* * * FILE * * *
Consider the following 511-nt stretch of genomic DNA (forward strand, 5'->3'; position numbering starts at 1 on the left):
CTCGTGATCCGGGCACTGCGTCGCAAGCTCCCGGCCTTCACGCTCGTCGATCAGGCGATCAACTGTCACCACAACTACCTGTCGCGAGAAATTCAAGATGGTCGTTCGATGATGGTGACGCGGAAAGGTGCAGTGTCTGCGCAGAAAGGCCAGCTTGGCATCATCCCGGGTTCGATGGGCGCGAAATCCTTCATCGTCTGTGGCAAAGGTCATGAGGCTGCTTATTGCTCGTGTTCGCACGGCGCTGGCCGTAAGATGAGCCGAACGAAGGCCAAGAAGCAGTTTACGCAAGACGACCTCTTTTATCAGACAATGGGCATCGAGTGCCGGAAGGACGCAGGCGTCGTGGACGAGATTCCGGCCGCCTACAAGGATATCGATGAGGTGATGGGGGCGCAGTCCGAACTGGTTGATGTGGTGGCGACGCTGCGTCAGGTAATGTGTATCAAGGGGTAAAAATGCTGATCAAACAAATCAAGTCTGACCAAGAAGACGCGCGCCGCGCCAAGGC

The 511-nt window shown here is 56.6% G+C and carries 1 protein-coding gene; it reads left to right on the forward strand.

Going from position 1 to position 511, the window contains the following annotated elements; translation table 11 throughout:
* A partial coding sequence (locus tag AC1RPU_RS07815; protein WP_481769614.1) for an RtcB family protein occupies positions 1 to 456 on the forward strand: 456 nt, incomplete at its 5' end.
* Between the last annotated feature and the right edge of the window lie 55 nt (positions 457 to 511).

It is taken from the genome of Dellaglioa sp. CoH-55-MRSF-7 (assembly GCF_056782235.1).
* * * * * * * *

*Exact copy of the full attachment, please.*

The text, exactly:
Consider the following 511-nt stretch of genomic DNA (forward strand, 5'->3'; position numbering starts at 1 on the left):
CTCGTGATCCGGGCACTGCGTCGCAAGCTCCCGGCCTTCACGCTCGTCGATCAGGCGATCAACTGTCACCACAACTACCTGTCGCGAGAAATTCAAGATGGTCGTTCGATGATGGTGACGCGGAAAGGTGCAGTGTCTGCGCAGAAAGGCCAGCTTGGCATCATCCCGGGTTCGATGGGCGCGAAATCCTTCATCGTCTGTGGCAAAGGTCATGAGGCTGCTTATTGCTCGTGTTCGCACGGCGCTGGCCGTAAGATGAGCCGAACGAAGGCCAAGAAGCAGTTTACGCAAGACGACCTCTTTTATCAGACAATGGGCATCGAGTGCCGGAAGGACGCAGGCGTCGTGGACGAGATTCCGGCCGCCTACAAGGATATCGATGAGGTGATGGGGGCGCAGTCCGAACTGGTTGATGTGGTGGCGACGCTGCGTCAGGTAATGTGTATCAAGGGGTAAAAATGCTGATCAAACAAATCAAGTCTGACCAAGAAGACGCGCGCCGCGCCAAGGC

The 511-nt window shown here is 56.6% G+C and carries 1 protein-coding gene; it reads left to right on the forward strand.

Going from position 1 to position 511, the window contains the following annotated elements; translation table 11 throughout:
* A partial coding sequence (locus tag AC1RPU_RS07815; protein WP_481769614.1) for an RtcB family protein occupies positions 1 to 456 on the forward strand: 456 nt, incomplete at its 5' end.
* Between the last annotated feature and the right edge of the window lie 55 nt (positions 457 to 511).

It is taken from the genome of Dellaglioa sp. CoH-55-MRSF-7 (assembly GCF_056782235.1).